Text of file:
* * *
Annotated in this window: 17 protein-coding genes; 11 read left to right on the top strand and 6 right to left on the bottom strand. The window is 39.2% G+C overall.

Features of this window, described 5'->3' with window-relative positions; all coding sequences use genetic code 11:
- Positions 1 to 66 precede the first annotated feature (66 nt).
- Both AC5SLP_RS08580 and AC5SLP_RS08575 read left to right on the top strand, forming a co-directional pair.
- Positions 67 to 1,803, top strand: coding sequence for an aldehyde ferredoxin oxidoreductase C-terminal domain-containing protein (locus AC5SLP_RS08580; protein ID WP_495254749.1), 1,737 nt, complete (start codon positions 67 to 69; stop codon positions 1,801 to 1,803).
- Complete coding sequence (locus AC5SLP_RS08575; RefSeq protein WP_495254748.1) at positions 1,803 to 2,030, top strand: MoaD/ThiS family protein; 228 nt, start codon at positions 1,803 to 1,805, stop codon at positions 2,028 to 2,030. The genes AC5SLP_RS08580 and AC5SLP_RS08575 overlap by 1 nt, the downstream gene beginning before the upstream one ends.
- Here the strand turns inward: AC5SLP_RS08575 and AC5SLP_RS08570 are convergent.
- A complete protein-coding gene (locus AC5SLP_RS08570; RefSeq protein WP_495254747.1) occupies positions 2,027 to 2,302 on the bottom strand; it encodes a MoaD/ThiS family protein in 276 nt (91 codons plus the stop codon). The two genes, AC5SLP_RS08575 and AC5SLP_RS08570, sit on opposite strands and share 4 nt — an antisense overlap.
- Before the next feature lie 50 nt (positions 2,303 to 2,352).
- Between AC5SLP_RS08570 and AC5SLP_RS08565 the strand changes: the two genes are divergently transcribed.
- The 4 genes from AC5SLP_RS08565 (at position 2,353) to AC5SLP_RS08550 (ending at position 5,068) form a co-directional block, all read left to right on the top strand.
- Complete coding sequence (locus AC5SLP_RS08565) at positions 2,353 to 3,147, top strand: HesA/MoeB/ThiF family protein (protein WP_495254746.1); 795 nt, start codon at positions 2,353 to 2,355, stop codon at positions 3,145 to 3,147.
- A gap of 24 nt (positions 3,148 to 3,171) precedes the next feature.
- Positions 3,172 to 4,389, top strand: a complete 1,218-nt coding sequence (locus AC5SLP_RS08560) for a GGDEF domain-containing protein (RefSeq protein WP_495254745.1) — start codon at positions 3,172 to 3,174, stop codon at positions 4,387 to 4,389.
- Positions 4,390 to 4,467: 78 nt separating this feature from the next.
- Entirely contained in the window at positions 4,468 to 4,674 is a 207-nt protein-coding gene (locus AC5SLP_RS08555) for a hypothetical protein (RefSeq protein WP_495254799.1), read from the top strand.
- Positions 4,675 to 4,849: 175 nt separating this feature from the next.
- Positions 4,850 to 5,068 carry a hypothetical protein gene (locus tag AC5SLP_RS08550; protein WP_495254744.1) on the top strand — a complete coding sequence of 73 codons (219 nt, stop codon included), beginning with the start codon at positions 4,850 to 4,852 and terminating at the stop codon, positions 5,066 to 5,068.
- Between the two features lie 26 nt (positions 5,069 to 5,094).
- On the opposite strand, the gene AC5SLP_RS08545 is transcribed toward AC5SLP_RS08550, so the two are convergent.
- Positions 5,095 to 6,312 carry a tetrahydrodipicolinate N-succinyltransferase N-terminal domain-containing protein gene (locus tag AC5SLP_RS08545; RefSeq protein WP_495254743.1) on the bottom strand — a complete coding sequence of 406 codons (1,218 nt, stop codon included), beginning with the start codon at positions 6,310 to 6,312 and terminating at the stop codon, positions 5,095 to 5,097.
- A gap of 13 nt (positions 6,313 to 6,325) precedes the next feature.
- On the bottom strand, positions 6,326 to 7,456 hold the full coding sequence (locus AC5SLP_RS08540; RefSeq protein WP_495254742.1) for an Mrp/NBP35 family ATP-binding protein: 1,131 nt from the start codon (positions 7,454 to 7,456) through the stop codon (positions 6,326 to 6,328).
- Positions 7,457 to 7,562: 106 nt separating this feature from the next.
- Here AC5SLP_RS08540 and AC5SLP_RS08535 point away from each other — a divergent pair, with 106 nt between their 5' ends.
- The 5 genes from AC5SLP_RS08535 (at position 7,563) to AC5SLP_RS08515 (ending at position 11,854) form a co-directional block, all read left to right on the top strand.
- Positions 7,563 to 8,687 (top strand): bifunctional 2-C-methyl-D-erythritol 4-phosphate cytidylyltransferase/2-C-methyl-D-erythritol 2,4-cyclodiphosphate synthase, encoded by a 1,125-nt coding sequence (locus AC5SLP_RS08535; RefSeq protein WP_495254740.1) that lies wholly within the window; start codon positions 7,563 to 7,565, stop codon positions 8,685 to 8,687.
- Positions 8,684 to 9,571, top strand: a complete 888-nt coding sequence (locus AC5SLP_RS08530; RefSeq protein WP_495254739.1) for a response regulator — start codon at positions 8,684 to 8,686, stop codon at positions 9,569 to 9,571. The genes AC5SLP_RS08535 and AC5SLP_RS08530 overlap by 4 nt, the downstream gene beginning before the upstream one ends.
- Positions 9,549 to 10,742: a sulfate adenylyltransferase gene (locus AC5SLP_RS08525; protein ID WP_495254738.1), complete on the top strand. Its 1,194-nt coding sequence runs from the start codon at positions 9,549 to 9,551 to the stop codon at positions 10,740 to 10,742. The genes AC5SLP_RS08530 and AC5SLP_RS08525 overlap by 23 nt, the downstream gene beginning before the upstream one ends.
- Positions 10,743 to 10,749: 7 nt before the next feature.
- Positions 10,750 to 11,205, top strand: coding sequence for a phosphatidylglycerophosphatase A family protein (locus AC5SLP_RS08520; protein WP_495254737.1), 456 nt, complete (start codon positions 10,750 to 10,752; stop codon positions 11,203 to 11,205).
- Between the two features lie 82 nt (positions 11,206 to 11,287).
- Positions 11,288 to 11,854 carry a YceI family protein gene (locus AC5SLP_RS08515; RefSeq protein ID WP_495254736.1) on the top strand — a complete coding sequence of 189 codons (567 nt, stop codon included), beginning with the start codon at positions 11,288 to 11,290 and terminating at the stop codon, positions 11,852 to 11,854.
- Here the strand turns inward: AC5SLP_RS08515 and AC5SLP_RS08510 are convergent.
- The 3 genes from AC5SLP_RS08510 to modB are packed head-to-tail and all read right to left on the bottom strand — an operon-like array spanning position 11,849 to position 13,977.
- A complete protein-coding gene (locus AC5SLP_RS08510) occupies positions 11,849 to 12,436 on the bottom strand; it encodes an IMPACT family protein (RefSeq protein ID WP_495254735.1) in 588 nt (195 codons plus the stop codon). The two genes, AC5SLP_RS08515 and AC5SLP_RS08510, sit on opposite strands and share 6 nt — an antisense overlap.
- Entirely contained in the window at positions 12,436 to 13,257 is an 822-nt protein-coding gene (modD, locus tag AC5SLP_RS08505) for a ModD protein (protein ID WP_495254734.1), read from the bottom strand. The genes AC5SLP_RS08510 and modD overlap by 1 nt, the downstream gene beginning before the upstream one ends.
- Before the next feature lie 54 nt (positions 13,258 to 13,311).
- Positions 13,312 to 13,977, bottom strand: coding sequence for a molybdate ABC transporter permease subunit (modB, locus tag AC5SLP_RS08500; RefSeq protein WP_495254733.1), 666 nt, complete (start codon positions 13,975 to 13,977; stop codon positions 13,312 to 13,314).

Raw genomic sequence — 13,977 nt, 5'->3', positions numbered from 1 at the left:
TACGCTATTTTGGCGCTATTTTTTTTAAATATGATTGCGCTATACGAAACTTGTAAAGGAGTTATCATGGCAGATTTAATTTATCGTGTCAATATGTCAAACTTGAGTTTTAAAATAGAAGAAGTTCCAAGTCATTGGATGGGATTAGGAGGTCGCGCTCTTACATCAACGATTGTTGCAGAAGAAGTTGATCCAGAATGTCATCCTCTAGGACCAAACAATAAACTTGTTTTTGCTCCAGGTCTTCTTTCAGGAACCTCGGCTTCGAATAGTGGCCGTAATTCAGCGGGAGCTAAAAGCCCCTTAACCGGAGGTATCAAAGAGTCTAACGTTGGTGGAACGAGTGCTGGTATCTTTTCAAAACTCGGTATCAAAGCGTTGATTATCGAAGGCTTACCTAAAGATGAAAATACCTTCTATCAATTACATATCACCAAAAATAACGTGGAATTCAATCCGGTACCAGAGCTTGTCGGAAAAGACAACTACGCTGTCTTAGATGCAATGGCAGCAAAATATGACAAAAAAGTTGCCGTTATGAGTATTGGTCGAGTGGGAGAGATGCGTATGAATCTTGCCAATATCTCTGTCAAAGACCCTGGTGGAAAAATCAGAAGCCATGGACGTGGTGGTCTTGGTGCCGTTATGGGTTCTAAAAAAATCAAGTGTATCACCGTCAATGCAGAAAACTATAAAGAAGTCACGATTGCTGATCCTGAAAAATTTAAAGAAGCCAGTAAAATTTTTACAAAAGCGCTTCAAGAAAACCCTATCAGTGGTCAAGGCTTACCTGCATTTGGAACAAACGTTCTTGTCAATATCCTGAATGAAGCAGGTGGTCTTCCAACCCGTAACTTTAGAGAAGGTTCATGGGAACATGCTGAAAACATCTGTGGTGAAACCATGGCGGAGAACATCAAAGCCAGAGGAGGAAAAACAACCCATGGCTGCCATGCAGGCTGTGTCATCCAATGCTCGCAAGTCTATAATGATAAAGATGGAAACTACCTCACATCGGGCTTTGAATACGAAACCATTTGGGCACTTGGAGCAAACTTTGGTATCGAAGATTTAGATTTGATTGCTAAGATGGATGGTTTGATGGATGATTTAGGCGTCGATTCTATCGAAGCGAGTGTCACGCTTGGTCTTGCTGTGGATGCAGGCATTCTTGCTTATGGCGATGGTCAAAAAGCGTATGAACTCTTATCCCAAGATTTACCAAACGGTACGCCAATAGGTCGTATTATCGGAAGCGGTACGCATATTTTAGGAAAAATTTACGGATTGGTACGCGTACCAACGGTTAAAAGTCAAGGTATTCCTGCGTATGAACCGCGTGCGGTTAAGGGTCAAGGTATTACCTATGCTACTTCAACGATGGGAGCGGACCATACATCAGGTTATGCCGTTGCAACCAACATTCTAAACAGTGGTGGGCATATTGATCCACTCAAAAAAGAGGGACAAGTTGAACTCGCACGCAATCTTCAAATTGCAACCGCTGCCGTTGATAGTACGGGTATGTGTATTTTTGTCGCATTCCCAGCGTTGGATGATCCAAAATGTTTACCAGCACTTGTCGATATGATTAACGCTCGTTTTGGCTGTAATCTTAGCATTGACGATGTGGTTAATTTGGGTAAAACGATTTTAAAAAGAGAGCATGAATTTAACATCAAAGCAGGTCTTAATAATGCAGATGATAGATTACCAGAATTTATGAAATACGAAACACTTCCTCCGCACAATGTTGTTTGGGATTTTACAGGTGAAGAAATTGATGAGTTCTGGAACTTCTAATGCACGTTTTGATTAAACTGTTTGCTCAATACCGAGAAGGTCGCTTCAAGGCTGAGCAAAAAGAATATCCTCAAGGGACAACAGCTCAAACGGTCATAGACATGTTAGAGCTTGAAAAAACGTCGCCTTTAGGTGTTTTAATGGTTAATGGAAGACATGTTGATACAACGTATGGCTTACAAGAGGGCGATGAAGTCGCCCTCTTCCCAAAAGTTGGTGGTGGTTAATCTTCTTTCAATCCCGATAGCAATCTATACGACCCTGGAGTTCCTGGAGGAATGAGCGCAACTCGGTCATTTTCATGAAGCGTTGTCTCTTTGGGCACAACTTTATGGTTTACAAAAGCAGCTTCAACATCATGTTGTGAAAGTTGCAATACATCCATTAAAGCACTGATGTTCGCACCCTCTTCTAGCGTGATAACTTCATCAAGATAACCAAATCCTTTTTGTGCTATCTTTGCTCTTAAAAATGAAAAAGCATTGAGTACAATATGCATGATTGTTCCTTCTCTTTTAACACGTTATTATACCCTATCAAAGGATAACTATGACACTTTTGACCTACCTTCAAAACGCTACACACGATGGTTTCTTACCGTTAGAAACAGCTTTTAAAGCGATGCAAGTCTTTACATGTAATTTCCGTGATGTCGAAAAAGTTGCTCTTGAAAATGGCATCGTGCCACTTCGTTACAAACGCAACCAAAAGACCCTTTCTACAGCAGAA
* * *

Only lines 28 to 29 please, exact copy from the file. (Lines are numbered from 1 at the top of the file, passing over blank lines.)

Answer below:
- Positions 8,684 to 9,571, top strand: a complete 888-nt coding sequence (locus AC5SLP_RS08530; RefSeq protein WP_495254739.1) for a response regulator — start codon at positions 8,684 to 8,686, stop codon at positions 9,569 to 9,571. The genes AC5SLP_RS08535 and AC5SLP_RS08530 overlap by 4 nt, the downstream gene beginning before the upstream one ends.
- Positions 9,549 to 10,742: a sulfate adenylyltransferase gene (locus AC5SLP_RS08525; protein ID WP_495254738.1), complete on the top strand. Its 1,194-nt coding sequence runs from the start codon at positions 9,549 to 9,551 to the stop codon at positions 10,740 to 10,742. The genes AC5SLP_RS08530 and AC5SLP_RS08525 overlap by 23 nt, the downstream gene beginning before the upstream one ends.